The provocative missile launch in North Korea this weekend shocked many in the international community and was met with strong condemnation around the globe.
But it was also meant to send a message. North Korea believes it’s long-range rocket can now easily target the West Coast of the United States.
Now, in order to stop the mad North, the U.S. may need China’s help.
According to CNN, the missile used was a Unha rocket, believed to be of the Taepodong long-range ballistic missile. These missiles are capable of carrying a nuclear payload an estimated 5,600 miles — putting much of the U.S. West Coast in range. North Korea currently has an estimated 100 nuclear weapons, but had previously no way of aiming them at the mainland U.S.
North Korean leader Kim Jong Un went ahead with the launch just two hours after an eight-day window opened early Sunday, and a month after the country’s fourth nuclear test. He ignored an appeal from China, its neighbor and important ally, not to proceed, and, in another slap to Beijing, he chose the eve of the Chinese New Year, the country’s most important holiday.
In a reflection of heightened hostilities between the rival Koreas, South Korea’s Defense Ministry said a South Korean naval vessel fired five shots into the water as a warning Monday when a North Korean patrol boat briefly moved south of the countries’ disputed boundary line in the Yellow Sea.
At the U.N., the U.S., backed by its allies, Japan and South Korea, wants tough sanctions reflecting Kim’s defiance of the Security Council. But diplomats say China, the North’s key protector in the council, is reluctant to impose economic measures that could cause North Korea’s economy to collapse — and a flight of North Koreans into China across their shared border.
The 15-member Security Council strongly condemned the launch and pledged to “expeditiously” adopt a new resolution with “further significant measures” — U.N. code for sanctions. The word “robust” referring to the measures was in an initial draft, but was dropped in the final statement.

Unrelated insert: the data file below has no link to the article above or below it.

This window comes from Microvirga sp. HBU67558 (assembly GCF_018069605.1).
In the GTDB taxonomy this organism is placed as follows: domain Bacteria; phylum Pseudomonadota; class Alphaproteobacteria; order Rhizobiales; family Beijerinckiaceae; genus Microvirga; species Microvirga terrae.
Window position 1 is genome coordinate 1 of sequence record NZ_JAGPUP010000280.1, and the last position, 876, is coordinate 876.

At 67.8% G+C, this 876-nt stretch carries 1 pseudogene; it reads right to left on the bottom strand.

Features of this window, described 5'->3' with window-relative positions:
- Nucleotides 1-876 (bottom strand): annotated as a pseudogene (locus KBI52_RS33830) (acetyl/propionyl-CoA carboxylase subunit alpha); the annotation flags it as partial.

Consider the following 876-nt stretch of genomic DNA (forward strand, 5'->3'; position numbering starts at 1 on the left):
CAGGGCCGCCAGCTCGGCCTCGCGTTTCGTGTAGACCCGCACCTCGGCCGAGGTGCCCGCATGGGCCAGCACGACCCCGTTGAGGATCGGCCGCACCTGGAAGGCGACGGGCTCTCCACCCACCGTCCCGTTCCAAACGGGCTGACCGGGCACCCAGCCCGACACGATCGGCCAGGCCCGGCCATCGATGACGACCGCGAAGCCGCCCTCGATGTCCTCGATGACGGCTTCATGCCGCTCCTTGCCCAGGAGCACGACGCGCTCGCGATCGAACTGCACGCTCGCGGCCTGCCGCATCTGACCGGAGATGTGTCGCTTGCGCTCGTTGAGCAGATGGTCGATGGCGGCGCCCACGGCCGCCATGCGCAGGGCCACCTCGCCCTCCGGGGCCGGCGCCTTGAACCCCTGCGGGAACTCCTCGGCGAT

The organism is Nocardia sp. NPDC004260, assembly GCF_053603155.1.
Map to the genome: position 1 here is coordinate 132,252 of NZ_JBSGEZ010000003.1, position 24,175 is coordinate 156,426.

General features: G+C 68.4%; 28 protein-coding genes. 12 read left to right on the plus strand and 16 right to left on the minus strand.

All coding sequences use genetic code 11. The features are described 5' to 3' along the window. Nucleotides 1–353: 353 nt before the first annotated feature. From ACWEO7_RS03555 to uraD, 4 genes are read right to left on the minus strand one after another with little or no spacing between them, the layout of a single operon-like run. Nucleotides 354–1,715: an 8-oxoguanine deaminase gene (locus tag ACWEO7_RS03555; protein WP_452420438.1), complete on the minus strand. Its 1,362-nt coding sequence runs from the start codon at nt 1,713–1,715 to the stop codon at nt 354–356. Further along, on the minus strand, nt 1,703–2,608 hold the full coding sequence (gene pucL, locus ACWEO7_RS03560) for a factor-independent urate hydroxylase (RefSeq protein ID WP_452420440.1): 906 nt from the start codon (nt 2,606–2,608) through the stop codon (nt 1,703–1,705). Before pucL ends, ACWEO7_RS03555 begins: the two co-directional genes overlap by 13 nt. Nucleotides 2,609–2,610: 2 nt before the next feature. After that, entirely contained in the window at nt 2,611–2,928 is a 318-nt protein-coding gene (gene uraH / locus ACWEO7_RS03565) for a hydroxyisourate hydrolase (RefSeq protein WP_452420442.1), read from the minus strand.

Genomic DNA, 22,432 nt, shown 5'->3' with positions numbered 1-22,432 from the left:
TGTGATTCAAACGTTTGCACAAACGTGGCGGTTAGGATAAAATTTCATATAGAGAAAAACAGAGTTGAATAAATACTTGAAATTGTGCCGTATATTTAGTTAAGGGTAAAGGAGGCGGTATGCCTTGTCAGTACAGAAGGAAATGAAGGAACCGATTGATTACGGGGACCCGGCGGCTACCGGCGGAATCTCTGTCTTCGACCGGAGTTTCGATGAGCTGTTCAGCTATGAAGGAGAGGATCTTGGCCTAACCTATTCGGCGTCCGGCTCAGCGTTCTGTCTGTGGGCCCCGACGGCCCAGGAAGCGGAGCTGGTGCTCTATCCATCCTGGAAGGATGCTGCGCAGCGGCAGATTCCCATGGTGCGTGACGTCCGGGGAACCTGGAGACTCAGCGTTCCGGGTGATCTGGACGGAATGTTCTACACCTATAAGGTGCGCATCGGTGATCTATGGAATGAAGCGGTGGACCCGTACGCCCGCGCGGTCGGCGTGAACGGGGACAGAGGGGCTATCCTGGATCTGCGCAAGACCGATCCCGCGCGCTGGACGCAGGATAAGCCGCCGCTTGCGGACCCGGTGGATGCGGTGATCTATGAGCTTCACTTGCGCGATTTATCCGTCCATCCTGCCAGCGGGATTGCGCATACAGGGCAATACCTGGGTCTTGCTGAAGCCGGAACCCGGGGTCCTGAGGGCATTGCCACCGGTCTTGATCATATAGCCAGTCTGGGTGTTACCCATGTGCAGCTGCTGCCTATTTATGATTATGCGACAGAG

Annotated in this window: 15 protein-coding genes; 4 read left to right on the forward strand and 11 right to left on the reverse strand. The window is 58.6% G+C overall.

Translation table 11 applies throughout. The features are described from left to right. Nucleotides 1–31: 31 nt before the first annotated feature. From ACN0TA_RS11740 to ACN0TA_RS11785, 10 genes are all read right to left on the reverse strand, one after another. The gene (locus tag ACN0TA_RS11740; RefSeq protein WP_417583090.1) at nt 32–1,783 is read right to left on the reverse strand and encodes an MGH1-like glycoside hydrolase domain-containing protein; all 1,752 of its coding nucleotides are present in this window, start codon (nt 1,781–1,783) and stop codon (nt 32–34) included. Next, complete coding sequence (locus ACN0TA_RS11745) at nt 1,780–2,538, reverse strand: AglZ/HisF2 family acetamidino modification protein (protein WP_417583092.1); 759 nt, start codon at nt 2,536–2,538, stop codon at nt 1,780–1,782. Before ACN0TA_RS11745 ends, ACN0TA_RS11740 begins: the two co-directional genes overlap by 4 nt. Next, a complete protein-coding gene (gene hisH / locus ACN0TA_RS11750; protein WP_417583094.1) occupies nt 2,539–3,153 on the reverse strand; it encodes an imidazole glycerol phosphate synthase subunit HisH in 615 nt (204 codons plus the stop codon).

U.S. Ambassador Samantha Power told reporters that “it cannot be business as usual” after two successive North Korean acts that are “hostile and illegal.”
“What’s important is that the Security Council unites,” Power said. “China is a critical player. … We are hopeful that China, like all council members, will see the grave threat to regional and international peace and security, see the importance of adopting tough, unprecedented measures, breaking new ground here, exceeding the expectations of Kim Jong Un.”
However, China’s U.N. ambassador, Liu Jieyi, made clear that unprecedented sanctions aren’t Beijing’s priority.
He said a new resolution should “do the work of reducing tension, of working toward denuclearization (of the Korean peninsula), of maintaining peace and stability, and of encouraging a negotiated solution.”
“I believe the council needs to work together for a new resolution,” Liu added, indicating that China may want negotiations with the United States to be widened.
North Korea, which calls its launches part of a peaceful space program, said it had successfully put a new Earth observation satellite, the Kwangmyongsong 4, or Shining Star 4, into orbit less than 10 minutes after liftoff, and vowed more such launches.
North Korea under Kim Jong Un has pledged to bolster its nuclear arsenal unless Washington scraps what Pyongyang calls a hostile policy meant to collapse Kim’s government.
“If North Korea has only nuclear weapons, that’s not that intimidating. If they have only rockets, that’s not that intimidating, either. But if they have both of them, that means they can attack any target on Earth. So it becomes a global issue,” said Kwon Sejin, a professor at the Korea Advanced Institute of Science and Technology.
The Associated Press contributed to this article.